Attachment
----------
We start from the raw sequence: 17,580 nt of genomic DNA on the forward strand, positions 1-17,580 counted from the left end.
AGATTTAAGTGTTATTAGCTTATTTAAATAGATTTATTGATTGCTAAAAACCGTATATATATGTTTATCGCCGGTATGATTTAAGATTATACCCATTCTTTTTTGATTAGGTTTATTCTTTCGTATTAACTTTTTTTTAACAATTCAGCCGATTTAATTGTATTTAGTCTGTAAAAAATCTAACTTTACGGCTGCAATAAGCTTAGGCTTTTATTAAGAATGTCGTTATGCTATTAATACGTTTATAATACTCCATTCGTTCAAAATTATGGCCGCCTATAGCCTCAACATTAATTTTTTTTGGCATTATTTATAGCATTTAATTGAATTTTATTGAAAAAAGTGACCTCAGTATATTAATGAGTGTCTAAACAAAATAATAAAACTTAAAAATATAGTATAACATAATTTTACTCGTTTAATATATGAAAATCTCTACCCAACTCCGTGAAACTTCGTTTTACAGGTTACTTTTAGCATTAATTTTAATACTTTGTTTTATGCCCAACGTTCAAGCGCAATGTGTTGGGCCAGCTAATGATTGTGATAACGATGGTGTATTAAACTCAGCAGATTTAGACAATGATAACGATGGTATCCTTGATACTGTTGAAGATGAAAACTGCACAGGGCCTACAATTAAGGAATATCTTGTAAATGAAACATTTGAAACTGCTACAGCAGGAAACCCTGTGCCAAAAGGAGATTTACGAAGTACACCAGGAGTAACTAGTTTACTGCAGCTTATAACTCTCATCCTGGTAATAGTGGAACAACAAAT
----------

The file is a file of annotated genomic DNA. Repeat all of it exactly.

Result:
We start from the raw sequence: 17,580 nt of genomic DNA on the forward strand, positions 1-17,580 counted from the left end.
AGATTTAAGTGTTATTAGCTTATTTAAATAGATTTATTGATTGCTAAAAACCGTATATATATGTTTATCGCCGGTATGATTTAAGATTATACCCATTCTTTTTTGATTAGGTTTATTCTTTCGTATTAACTTTTTTTTAACAATTCAGCCGATTTAATTGTATTTAGTCTGTAAAAAATCTAACTTTACGGCTGCAATAAGCTTAGGCTTTTATTAAGAATGTCGTTATGCTATTAATACGTTTATAATACTCCATTCGTTCAAAATTATGGCCGCCTATAGCCTCAACATTAATTTTTTTTGGCATTATTTATAGCATTTAATTGAATTTTATTGAAAAAAGTGACCTCAGTATATTAATGAGTGTCTAAACAAAATAATAAAACTTAAAAATATAGTATAACATAATTTTACTCGTTTAATATATGAAAATCTCTACCCAACTCCGTGAAACTTCGTTTTACAGGTTACTTTTAGCATTAATTTTAATACTTTGTTTTATGCCCAACGTTCAAGCGCAATGTGTTGGGCCAGCTAATGATTGTGATAACGATGGTGTATTAAACTCAGCAGATTTAGACAATGATAACGATGGTATCCTTGATACTGTTGAAGATGAAAACTGCACAGGGCCTACAATTAAGGAATATCTTGTAAATGAAACATTTGAAACTGCTACAGCAGGAAACCCTGTGCCAAAAGGAGATTTACGAAGTACACCAGGAGTAACTAGTTTACTGCAGCTTATAACTCTCATCCTGGTAATAGTGGAACAACAAAT